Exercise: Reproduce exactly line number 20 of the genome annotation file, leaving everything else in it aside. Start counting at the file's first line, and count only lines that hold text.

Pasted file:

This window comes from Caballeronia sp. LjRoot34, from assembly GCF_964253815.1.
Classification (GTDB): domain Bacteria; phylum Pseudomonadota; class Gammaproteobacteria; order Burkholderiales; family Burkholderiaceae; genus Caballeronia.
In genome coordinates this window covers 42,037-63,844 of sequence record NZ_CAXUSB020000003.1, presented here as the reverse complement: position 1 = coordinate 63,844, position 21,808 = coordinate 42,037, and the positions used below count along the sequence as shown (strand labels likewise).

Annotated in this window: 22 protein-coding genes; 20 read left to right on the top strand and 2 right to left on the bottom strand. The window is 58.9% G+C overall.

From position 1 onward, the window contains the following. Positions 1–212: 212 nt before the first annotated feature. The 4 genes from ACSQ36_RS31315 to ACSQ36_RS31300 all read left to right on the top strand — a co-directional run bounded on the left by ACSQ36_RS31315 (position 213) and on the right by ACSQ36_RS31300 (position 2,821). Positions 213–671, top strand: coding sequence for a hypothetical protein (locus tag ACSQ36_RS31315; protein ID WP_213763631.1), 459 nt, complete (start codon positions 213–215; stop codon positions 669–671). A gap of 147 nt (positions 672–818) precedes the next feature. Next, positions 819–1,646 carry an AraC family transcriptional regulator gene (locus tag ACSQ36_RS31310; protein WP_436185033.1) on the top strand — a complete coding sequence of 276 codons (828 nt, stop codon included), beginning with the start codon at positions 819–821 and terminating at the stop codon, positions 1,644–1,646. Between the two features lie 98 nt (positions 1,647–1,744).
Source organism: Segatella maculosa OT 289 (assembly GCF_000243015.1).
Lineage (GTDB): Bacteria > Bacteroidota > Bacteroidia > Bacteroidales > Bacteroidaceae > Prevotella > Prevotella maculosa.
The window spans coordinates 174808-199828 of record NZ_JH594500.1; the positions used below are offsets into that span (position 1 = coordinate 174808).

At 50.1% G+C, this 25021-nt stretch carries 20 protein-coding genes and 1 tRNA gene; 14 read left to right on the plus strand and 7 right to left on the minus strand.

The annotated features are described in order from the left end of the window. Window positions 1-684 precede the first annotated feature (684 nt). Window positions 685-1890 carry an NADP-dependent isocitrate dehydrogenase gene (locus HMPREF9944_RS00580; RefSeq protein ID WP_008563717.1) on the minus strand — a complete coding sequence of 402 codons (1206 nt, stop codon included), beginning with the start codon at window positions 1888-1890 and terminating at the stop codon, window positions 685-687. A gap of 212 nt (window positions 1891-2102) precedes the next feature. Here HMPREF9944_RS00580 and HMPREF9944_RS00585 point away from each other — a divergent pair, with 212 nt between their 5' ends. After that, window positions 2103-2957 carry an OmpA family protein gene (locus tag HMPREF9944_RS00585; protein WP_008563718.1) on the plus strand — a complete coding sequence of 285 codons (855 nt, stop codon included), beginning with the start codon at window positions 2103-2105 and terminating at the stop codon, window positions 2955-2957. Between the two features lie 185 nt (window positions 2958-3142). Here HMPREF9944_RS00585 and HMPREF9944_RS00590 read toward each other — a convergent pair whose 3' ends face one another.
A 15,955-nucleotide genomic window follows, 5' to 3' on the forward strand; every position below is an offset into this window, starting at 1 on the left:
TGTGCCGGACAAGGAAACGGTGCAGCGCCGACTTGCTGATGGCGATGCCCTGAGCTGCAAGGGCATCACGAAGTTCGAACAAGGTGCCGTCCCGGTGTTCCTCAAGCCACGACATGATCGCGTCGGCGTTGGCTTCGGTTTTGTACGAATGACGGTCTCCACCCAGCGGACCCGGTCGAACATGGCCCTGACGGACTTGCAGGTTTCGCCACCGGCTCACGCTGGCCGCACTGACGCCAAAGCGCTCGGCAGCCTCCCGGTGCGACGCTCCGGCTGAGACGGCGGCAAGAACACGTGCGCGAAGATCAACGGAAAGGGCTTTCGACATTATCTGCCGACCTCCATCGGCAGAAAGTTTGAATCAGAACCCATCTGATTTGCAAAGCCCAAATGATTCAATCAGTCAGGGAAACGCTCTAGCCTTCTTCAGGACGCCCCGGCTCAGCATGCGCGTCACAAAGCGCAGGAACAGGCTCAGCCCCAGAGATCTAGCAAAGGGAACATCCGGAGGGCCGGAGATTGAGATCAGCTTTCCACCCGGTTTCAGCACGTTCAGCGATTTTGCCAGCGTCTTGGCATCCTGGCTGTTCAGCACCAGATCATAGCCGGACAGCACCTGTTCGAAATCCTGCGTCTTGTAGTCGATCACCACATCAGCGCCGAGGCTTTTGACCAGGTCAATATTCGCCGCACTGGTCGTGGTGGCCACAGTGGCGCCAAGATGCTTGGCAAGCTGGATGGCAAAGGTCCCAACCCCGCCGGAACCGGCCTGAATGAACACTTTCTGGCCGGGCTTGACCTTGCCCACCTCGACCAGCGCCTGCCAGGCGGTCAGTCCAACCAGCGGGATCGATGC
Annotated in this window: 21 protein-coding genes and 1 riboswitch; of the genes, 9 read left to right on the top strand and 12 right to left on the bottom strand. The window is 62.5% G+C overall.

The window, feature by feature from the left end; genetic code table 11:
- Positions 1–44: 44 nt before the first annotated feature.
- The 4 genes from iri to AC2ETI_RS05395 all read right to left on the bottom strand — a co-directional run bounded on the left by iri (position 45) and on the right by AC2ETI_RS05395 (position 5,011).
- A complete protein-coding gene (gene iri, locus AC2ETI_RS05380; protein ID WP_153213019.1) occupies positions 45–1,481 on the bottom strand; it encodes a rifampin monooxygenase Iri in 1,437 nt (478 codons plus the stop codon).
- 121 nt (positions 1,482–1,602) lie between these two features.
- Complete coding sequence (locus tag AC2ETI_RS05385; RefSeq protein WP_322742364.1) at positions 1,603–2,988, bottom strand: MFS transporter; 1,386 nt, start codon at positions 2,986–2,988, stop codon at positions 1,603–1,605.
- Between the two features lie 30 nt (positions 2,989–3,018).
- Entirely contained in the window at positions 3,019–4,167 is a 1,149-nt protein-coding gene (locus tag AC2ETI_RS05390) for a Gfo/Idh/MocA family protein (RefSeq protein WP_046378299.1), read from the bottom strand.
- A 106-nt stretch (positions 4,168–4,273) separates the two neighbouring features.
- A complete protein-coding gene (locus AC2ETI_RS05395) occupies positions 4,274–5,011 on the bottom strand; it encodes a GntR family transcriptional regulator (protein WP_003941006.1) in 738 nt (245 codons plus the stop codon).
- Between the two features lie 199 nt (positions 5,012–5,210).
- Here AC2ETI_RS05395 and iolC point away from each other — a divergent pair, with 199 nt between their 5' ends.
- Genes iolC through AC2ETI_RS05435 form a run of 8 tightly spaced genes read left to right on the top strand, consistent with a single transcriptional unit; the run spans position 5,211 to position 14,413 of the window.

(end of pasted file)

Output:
- Between the two features lie 30 nt (positions 2,989–3,018).